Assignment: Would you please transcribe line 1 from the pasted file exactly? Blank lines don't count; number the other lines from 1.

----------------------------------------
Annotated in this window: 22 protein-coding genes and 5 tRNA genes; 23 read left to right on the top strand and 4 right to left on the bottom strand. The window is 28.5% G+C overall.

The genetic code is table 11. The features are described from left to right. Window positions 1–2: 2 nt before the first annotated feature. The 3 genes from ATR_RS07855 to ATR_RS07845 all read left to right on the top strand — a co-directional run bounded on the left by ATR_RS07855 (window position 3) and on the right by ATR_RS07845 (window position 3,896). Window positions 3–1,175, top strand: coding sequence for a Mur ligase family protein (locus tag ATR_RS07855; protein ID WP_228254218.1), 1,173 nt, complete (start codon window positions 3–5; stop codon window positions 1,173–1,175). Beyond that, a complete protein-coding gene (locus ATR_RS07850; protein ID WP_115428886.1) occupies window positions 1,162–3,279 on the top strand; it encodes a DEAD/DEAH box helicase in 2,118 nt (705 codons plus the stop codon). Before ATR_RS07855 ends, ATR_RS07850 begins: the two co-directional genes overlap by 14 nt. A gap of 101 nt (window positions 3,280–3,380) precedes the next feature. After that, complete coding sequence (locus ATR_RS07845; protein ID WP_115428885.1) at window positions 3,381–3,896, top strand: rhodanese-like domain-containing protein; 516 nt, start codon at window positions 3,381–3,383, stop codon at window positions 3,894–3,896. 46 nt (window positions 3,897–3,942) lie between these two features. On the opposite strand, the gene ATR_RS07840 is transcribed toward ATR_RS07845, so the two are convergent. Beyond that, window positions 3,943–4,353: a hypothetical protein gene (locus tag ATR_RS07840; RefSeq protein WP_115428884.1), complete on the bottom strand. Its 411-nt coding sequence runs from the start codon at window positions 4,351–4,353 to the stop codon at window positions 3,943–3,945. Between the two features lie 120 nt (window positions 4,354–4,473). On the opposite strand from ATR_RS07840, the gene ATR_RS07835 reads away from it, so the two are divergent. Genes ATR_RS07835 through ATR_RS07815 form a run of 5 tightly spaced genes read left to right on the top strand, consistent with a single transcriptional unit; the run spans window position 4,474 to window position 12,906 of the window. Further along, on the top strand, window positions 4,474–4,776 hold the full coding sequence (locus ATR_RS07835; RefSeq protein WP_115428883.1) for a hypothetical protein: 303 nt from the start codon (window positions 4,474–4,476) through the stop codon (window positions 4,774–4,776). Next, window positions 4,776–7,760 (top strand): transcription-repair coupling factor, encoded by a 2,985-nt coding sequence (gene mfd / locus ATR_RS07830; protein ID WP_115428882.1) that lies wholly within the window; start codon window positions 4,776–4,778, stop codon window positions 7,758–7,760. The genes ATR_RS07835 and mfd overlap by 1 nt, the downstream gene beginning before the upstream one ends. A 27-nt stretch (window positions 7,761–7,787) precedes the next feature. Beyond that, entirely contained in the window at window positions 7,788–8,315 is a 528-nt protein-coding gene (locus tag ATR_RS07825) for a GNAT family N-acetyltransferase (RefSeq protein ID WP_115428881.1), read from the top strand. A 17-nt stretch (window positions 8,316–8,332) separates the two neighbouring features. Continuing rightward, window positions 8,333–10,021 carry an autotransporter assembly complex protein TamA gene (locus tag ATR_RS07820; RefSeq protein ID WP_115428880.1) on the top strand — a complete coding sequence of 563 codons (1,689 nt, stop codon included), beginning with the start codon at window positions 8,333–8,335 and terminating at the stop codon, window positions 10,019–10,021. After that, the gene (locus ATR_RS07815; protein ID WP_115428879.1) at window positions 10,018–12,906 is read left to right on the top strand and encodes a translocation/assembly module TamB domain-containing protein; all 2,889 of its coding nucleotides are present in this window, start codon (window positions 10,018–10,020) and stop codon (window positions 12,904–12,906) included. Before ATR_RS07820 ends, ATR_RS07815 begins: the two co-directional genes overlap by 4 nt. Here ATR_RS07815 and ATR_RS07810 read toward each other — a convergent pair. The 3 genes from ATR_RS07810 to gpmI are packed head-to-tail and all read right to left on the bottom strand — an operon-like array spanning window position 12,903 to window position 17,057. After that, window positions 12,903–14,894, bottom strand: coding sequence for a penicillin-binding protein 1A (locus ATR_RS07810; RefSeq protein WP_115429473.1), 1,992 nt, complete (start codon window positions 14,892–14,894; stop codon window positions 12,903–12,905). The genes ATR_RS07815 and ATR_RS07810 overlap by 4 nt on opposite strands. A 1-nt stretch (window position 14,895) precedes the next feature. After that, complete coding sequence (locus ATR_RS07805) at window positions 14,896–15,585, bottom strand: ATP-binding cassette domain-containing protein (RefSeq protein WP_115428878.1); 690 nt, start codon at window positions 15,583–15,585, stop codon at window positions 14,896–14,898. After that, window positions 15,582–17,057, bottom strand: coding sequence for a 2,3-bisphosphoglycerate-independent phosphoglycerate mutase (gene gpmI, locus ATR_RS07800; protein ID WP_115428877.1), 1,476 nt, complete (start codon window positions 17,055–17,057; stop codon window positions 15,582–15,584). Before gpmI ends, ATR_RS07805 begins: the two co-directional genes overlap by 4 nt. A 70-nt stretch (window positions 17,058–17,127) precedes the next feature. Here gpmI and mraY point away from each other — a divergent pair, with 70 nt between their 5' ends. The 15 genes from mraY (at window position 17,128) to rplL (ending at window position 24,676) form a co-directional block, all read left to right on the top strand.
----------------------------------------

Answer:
Annotated in this window: 22 protein-coding genes and 5 tRNA genes; 23 read left to right on the top strand and 4 right to left on the bottom strand. The window is 28.5% G+C overall.